Iceland can grow five times more grain

21-04-2008 | |
Iceland can grow five times more grain

Last year 11,000 tons of barley were grown in Iceland, but grain farmers say it is possible to grow five times more grain and thus produce 75 percent of the grain needed to produce fodder for the local market. Farmers have criticized the authorities for a lack of support.

“Barley is about 75 percent of the grain used for concentrated feed in this
country. Last year about 39,000 tons of barley were imported for fodder
production. Other grain, wheat and maize, totaled 17,000 tons and it is possible
to reduce that amount and use barley instead,” Ingvar Björnsson, tillage expert
at Búgardur agricultural consultant agency in Akureyri.

“With growing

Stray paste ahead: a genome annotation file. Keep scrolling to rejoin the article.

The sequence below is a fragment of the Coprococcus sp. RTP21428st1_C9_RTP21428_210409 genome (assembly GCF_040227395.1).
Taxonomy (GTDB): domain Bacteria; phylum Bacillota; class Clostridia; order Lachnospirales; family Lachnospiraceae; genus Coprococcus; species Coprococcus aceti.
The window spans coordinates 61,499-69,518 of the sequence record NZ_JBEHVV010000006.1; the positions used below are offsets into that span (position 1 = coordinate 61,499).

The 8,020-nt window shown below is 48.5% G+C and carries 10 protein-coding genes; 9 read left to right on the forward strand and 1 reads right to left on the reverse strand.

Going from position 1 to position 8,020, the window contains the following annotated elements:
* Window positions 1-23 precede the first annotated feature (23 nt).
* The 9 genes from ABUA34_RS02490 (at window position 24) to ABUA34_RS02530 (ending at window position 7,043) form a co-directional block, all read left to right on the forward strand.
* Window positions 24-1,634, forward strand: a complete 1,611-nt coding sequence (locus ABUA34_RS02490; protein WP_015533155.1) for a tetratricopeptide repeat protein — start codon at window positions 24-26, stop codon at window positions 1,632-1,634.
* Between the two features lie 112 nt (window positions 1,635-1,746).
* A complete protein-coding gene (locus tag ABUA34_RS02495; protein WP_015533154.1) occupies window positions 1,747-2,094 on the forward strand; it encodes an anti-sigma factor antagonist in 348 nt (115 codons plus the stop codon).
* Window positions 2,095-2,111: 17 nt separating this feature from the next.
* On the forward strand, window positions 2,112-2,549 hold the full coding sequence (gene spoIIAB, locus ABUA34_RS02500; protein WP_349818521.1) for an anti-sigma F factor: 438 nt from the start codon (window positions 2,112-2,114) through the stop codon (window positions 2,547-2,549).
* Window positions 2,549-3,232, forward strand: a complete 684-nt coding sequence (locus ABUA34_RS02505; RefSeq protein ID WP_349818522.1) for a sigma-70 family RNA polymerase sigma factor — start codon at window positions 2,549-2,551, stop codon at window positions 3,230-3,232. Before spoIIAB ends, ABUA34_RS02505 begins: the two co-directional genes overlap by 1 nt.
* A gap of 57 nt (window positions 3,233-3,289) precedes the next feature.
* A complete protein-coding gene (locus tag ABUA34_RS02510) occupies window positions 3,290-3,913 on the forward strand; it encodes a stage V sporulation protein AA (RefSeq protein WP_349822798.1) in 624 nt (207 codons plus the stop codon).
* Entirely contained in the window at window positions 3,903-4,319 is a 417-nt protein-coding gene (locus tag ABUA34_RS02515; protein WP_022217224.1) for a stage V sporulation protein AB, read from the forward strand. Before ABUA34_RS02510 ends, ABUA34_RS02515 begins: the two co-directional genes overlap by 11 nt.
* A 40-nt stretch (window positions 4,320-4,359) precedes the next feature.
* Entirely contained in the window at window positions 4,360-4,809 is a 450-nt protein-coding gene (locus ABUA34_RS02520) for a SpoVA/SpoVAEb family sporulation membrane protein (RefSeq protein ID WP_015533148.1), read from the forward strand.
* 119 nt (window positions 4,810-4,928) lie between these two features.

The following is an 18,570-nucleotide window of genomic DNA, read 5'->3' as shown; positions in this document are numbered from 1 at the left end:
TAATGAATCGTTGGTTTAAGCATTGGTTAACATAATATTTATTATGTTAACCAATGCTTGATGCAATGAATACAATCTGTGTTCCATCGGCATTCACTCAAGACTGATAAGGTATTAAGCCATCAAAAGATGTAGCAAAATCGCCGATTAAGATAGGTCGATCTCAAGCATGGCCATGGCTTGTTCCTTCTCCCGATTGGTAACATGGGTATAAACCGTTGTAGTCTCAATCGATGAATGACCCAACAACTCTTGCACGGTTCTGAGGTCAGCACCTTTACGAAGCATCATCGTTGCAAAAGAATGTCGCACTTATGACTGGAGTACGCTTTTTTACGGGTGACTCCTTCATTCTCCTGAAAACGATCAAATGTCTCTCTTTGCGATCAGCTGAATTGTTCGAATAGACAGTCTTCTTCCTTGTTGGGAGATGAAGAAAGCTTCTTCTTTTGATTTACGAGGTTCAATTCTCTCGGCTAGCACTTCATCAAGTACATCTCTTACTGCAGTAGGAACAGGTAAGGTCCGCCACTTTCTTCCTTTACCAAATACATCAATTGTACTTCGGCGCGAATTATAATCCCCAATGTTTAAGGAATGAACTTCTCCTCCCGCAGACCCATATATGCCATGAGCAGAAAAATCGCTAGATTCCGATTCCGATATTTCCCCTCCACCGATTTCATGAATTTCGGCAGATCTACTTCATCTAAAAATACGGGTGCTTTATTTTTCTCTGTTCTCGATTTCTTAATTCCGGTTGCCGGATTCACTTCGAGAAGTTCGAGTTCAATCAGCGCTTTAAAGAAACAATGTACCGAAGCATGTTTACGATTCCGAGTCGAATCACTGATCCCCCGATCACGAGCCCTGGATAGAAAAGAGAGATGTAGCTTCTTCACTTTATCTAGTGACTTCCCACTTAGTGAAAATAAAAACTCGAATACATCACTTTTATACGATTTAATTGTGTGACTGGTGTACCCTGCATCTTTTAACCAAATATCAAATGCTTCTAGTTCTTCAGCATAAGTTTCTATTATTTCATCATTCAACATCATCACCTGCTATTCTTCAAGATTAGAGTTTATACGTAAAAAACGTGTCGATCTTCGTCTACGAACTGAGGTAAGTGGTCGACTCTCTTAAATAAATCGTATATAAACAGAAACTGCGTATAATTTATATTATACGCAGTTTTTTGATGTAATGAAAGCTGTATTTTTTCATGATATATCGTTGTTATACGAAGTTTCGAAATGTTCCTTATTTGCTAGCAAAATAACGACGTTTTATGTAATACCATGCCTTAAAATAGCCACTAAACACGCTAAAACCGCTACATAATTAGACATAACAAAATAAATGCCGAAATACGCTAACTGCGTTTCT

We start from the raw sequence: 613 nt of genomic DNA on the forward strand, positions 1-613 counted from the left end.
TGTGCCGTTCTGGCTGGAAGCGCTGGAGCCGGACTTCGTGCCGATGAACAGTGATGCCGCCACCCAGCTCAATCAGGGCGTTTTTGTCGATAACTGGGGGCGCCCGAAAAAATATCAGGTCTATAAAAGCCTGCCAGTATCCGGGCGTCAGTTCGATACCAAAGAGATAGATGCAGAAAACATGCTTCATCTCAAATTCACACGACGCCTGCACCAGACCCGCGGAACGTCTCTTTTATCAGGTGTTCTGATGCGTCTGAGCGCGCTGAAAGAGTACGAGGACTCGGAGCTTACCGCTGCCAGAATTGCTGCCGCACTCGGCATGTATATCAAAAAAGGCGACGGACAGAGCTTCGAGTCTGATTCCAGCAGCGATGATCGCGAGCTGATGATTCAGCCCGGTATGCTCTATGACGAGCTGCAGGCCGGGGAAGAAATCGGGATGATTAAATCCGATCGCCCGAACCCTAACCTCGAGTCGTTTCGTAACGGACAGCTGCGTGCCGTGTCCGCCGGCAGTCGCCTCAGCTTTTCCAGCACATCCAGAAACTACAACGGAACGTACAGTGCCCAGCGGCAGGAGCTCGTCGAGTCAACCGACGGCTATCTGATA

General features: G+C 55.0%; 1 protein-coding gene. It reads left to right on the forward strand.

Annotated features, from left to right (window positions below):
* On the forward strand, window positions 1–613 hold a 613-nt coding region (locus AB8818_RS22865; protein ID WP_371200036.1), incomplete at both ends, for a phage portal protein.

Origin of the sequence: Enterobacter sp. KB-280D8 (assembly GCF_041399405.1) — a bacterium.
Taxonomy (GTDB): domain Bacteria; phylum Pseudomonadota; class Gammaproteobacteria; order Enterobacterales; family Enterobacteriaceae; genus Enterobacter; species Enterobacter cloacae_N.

grain prices abroad, grain production in Iceland can easily compete with
imported fodder,” Björnsson said, adding that local grain farming is definitely
growing in popularity. “I predict that this type of farming will grow
extensively in the next few years. Farmers show great interest because it
doesn’t look like the price of imported grain is going to drop.”

Pig
farmer Hördur Hardarson said 70 percent of the fodder he uses was made with
locally-grown grain. “If grain farmers in Iceland received as much support as in
the other Nordic countries, or in the EU, Iceland could produce all the barley
it needs for fodder in only a few years.” Hardarson grows barley himself and
also purchases grain from other farmers in his region. “We aim towards producing
all the fodder we need ourselves and for that to happen we have to grow more
than 800 tons of barley. We believe it is a realistic goal.”

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source: Icelandreview

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